Mike overhauls his E-Type’s cylinder head, Gez finally makes a lid for his NSU’s glovebox, Ivan fits a reconditioned servo to his XJ40, Will starts restoring his Minor Van, Peter takes his Allard for a spin and Scott gets stuck into a new project.
I n last months article I started to go through where I’ve got to with the E-Type. It’s now been stripped and after acid dipping, the shell was mounted on my modified rotisserie and the long job of replacing the bottom six inches of the Jaguar is now under way.
It struck me that my monthly update may appear a bit like the Star Wars films by starting in the middle and working forward then backwards. So I thought it would be a good idea to take you back to the beginning – not to a galaxy far, far away or a long time ago – just back to last year in Evesham!
I like having a project in the hopper while one is drawing to a close and this time I got a bit carried away and bought an imported E-Type in a joint venture with the father-in-law. This all happened while still finishing the Frog Eye and still part way through completing the Austin Healey 3000’s bodywork. This worked quite well, as the ramp became free of Frog Eye for the big dismantle and the timing went quite well, as the E-Type was ready for bodywork repairs to commence as the Healey 3000 was being finished off.
My father-in-law and I had decided on a certain specification and wanted a 3.8 litre Series One fixed head coupé. The reason for this was that the 3.8 Series One included the features and purity of the early E-Types but weren’t as expensive as the first generation flat floor versions.
We hunted for quite a while trying to balance the right price and quality of car and eventually found one in the US. After vetting the seller through some contacts I knew, we eventually agreed to purchase the car and appointed a shipping company to help with the transaction. This resulted with the Jaguar arriving in Southampton Docks a few weeks later and I was pleasantly surprised how cheap the process was when considering the professionalism of the operation.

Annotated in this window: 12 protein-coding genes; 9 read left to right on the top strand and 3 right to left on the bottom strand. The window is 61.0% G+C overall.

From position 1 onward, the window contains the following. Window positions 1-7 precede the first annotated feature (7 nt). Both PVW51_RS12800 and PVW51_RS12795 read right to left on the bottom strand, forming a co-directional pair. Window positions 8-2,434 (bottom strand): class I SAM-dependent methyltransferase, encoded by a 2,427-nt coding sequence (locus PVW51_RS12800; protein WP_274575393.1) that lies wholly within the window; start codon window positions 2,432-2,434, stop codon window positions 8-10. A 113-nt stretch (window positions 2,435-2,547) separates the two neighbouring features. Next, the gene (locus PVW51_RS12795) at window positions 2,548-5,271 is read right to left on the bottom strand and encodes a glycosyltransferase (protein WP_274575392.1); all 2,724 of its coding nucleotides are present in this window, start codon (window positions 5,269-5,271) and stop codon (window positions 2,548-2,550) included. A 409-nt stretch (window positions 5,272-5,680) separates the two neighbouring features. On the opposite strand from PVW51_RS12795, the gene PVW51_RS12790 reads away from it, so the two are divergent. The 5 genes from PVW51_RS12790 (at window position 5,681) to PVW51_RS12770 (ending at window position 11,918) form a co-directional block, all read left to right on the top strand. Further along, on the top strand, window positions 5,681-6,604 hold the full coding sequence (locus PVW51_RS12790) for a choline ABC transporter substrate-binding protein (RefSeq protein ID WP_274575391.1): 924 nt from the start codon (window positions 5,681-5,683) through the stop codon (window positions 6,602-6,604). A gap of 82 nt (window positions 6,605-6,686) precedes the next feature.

I must admit it was still nerve wracking seeing the E-Type for the first time, but as the covers were pulled off it was actually better than described! I trailered the car back home and like a kid with a new toy started having a good poke around. We had bought the car as a nonrunning restoration project but I became quickly pleased with how much had already been done to the Big Cat.
Although a lot of mechanical work had been completed, it had received a very poor respray and appeared to have been done a long time ago as a rolling restoration. The more I poked, the better I found the mechanicals to be. After a really good look around, I reconnected the battery to find it had some charge and the fuel pump fired. I then decided to see if I could get her running, so changed the oil, charged the battery and did some more basic checks.
When I was happy, I hit the choke and starter and the E-Type’s straight six fired up after a couple of cranks. I quickly realised that it must have been a runner before being taken off the road, so decided to go all in and get an MoT. Doing so before the restoration enabled me to register it, which provided peace of mind given how much time and money is at stake. With a little bit of pre- MoT work, the Jaguar passed the test a few weeks later, resulting in a very happy father and law and me.
With the car registered, the strip down began and I started at the front and worked to the back methodically removing parts, marking bags and storing in appropriately marked crates to make re-assembly much easier. I took the bonnet off, which is designed to be simple to remove, and started stripping the ancillaries. On the E-Type, the engine can come out from below, underneath or out of the front; the latter being more suited to a restoration project given the level of strip down already needed. With a bit of care and a load spreading bar on the crane the engine was out of the car in no time! Foot off the gas for now!
I got a bit carried away and bought an imported E-Type Jaguar in a joint venture with the father-in-law
The first time we saw the imported E-Type was when it was fresh of out of its container at Southampton Docks.
After trailing the E-Type back from the docks, it was rolled in the garage awaiting a full appraisal, which turned out to be surprisingly good.
The suspension was next to come off and once everything had been removed it was labelled and stored for further attention. Even with the all auxiliaries off, the E-Type’s engine is a big heavy lump and to keep it level we used a balancing beam on the crane. After removing and storing the bonnet, the E-Type’s strip down got underway in earnest. Next job was to remove the engine. Although it looks a big job to remove the E-Type’s bonnet, it can be taken off quite quickly providing enough hands are available.